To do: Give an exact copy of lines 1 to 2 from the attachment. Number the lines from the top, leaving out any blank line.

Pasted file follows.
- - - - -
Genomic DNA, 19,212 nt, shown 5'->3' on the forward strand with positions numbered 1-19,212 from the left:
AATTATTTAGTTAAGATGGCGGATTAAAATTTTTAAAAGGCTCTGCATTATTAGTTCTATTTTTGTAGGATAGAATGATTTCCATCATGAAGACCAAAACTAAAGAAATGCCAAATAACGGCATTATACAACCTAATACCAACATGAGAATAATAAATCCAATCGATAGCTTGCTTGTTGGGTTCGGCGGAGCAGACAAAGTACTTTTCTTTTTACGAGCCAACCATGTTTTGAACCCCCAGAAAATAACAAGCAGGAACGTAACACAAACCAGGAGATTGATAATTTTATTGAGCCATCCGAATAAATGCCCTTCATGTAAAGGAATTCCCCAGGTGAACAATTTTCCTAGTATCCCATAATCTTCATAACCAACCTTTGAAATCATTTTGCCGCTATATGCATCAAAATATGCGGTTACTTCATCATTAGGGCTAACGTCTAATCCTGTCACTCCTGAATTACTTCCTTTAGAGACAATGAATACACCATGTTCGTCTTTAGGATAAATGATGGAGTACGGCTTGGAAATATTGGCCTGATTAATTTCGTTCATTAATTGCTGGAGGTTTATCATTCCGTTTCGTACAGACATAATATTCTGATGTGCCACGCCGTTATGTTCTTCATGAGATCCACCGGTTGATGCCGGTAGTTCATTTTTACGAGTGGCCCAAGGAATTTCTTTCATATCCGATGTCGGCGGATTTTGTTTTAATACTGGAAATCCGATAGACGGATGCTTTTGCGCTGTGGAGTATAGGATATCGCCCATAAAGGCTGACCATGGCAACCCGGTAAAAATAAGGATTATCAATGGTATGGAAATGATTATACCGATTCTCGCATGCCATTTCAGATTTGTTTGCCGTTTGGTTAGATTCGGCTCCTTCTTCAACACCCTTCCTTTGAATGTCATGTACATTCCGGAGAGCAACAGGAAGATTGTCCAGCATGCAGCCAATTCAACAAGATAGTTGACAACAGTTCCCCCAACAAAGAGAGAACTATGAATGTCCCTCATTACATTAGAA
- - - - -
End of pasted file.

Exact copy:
Genomic DNA, 19,212 nt, shown 5'->3' on the forward strand with positions numbered 1-19,212 from the left:
AATTATTTAGTTAAGATGGCGGATTAAAATTTTTAAAAGGCTCTGCATTATTAGTTCTATTTTTGTAGGATAGAATGATTTCCATCATGAAGACCAAAACTAAAGAAATGCCAAATAACGGCATTATACAACCTAATACCAACATGAGAATAATAAATCCAATCGATAGCTTGCTTGTTGGGTTCGGCGGAGCAGACAAAGTACTTTTCTTTTTACGAGCCAACCATGTTTTGAACCCCCAGAAAATAACAAGCAGGAACGTAACACAAACCAGGAGATTGATAATTTTATTGAGCCATCCGAATAAATGCCCTTCATGTAAAGGAATTCCCCAGGTGAACAATTTTCCTAGTATCCCATAATCTTCATAACCAACCTTTGAAATCATTTTGCCGCTATATGCATCAAAATATGCGGTTACTTCATCATTAGGGCTAACGTCTAATCCTGTCACTCCTGAATTACTTCCTTTAGAGACAATGAATACACCATGTTCGTCTTTAGGATAAATGATGGAGTACGGCTTGGAAATATTGGCCTGATTAATTTCGTTCATTAATTGCTGGAGGTTTATCATTCCGTTTCGTACAGACATAATATTCTGATGTGCCACGCCGTTATGTTCTTCATGAGATCCACCGGTTGATGCCGGTAGTTCATTTTTACGAGTGGCCCAAGGAATTTCTTTCATATCCGATGTCGGCGGATTTTGTTTTAATACTGGAAATCCGATAGACGGATGCTTTTGCGCTGTGGAGTATAGGATATCGCCCATAAAGGCTGACCATGGCAACCCGGTAAAAATAAGGATTATCAATGGTATGGAAATGATTATACCGATTCTCGCATGCCATTTCAGATTTGTTTGCCGTTTGGTTAGATTCGGCTCCTTCTTCAACACCCTTCCTTTGAATGTCATGTACATTCCGGAGAGCAACAGGAAGATTGTCCAGCATGCAGCCAATTCAACAAGATAGTTGACAACAGTTCCCCCAACAAAGAGAGAACTATGAATGTCCCTCATTACATTAGAA